However, just as the nature of business has changed for these younger generations — as the climate shifts to more of an entrepreneurial, startup community — so too is philanthropy moving in that direction.
“[Donors] are looking for this balance between honoring the philanthropic legacy that they have inherited and doing things in new and different, sometimes riskier, entrepreneurial, innovative ways,” Moody said.
On a local level, Moody cites Rick DeVos, the Amway scion and founder of ArtPrize and Start Garden, as a good example of this trend.
“[Rick DeVos] is involved in his family foundations and is helping make decisions about where grants go. But he is also doing all kinds of other things in the community where he is starting up organizations. He’s creating platforms for entrepreneurial activities,” Moody said. “He is blurring the boundaries a bit between traditional nonprofit philanthropic activities and for-profit business activities.”
Moody also believes this rising generation of philanthropists — a combination of Generation X, Generation Y, and Millennials — aims to be more hands-on and in the trenches than those who came before them.
“They want to have meaningful, close relationships, to be brought in to do important, significant, on-the-ground tasks. They want to be taken seriously as people who don’t just bring money … but also skills and talent,” Moody said. “They want to be on the ground as opposed to just write a check or sit on a board.”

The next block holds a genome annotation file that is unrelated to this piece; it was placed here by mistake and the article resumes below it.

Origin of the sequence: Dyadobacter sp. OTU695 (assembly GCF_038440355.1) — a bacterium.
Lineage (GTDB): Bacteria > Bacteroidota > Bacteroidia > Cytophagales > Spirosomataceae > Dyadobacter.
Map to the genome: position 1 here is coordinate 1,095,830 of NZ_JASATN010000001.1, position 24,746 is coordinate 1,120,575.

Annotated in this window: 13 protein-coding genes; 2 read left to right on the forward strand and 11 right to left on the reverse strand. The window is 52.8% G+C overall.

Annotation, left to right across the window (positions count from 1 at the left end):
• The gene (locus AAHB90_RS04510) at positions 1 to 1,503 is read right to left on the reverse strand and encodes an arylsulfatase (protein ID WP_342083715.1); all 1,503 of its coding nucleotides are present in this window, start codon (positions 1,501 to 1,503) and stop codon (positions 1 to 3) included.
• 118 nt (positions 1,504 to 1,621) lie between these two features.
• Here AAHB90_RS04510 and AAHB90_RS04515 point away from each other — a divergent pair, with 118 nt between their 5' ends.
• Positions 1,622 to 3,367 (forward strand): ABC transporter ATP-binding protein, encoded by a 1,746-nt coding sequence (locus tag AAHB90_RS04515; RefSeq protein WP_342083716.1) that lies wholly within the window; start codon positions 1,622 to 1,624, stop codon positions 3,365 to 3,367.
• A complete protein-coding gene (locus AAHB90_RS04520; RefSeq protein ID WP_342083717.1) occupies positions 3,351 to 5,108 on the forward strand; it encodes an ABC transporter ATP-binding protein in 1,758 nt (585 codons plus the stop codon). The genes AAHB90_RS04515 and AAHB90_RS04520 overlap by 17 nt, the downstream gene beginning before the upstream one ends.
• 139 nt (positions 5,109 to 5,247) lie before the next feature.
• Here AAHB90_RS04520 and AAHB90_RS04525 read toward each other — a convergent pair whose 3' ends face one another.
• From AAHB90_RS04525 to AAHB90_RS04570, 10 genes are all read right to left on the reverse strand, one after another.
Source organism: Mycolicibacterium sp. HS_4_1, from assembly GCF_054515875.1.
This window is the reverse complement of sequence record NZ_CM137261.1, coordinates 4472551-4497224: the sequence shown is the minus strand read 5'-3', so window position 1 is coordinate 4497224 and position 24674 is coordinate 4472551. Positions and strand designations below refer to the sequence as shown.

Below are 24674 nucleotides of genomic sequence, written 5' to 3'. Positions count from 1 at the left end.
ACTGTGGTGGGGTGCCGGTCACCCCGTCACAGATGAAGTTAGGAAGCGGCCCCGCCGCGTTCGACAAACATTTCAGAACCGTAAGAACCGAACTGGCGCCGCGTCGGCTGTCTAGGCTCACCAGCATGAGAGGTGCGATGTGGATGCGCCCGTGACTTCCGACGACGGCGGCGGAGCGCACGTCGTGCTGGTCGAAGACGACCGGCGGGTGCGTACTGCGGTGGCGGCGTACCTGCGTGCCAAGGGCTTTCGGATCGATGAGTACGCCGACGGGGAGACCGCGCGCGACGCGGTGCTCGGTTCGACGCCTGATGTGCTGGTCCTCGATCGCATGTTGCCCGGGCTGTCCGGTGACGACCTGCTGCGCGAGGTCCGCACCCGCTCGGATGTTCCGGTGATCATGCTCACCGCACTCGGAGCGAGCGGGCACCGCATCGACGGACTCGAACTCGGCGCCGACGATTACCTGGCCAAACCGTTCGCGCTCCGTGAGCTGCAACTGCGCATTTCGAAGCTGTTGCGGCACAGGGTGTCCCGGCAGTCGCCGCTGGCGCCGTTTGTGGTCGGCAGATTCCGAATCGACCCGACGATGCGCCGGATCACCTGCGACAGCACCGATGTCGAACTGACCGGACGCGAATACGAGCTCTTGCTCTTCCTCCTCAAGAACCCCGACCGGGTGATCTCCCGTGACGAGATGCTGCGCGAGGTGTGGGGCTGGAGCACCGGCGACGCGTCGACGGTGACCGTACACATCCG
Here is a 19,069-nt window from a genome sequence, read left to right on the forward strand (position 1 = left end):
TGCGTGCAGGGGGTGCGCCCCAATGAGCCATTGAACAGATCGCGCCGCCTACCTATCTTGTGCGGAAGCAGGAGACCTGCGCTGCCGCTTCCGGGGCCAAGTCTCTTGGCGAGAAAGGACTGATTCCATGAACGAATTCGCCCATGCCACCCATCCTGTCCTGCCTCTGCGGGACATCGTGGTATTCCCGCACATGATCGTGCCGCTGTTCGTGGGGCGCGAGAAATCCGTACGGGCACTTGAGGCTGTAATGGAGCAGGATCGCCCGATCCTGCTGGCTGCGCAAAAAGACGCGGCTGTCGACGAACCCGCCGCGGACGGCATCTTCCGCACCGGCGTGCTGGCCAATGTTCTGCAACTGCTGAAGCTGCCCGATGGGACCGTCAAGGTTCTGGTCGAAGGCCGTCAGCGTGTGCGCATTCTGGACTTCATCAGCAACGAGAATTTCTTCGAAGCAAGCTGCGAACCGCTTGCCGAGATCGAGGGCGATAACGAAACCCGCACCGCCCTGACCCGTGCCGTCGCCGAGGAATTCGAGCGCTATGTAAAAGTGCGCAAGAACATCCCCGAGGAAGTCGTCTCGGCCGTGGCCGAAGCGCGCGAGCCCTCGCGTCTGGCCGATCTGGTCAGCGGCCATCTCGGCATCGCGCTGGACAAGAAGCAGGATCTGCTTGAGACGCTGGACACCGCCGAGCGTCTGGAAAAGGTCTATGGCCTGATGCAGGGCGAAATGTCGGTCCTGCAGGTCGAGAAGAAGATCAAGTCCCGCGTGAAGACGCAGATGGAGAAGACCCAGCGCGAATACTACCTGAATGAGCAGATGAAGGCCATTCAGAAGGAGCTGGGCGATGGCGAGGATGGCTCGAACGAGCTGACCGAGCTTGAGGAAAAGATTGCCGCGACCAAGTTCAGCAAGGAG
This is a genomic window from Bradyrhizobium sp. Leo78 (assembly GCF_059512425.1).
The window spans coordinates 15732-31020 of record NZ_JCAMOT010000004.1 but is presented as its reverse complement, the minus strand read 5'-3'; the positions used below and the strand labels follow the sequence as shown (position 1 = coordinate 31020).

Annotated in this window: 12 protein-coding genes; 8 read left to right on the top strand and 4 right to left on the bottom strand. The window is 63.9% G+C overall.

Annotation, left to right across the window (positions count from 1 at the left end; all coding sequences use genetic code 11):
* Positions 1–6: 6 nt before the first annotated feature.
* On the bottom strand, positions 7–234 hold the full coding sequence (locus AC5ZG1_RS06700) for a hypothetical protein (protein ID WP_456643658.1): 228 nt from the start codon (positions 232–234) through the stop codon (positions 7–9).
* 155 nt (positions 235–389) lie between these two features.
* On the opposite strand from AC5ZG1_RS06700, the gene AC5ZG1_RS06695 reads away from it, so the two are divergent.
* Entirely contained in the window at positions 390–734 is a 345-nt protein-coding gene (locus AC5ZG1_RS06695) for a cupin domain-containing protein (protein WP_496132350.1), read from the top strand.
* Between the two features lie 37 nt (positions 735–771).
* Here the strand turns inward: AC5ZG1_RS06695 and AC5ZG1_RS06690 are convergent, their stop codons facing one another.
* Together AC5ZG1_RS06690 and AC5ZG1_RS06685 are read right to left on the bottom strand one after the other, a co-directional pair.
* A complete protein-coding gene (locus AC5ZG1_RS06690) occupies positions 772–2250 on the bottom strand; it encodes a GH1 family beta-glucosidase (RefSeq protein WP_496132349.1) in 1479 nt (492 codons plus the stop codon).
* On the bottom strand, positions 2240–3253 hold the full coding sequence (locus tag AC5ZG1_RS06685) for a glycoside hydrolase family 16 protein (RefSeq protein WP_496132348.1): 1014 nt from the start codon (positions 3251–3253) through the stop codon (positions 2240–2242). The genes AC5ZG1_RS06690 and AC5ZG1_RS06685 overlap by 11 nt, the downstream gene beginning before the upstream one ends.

Moody also explained how this newer generation was more focused on being peer-oriented, or taking advice from those in their social circles. He believes it’s becoming more common for these younger philanthropists to bring assets, financial or otherwise, from their peers.
“Next generation donors think of the assets they can give as not just their own time, talent, and treasure, but also the time, talent, and treasure of those people in their peer networks, people who can give as well,” said Moody. “[By offering access to their peer groups] they can exponentially increase the overall assets given to the organizations they believe in. So we find that they are constantly telling their peers and friends and others about the organizations and causes they support, hoping to spread the word and get others in their networks to give also.”
In a recent interview with MiBiz, Dr. James Edwards, the executive director of the Johnson Center, said many of the philanthropy works that people pay attention to are the large buildings with familiar names on them. However, far more of the philanthropy occurs on a smaller scale, Edwards said.
“Most philanthropy is individual giving,” he said. “Those are the pieces I would focus on.”
However, Moody made clear that for purposes of this study, the researchers looked at the large-scale, high-capacity donors. Moody did note, however, that one of the key differences between this new generation and those before them is their openness and ability for “true-impact giving.”
“We find that overall, like donors of previous generations, they’re looking for impact, knowing that their donations have made a difference. Sometimes they just go about that in a different way than their parents or grandparents,” said Shaun Shira, development officer for the Grand Rapids Community Foundation.
“The next-generation donors are less interested in names on buildings,” Moody said.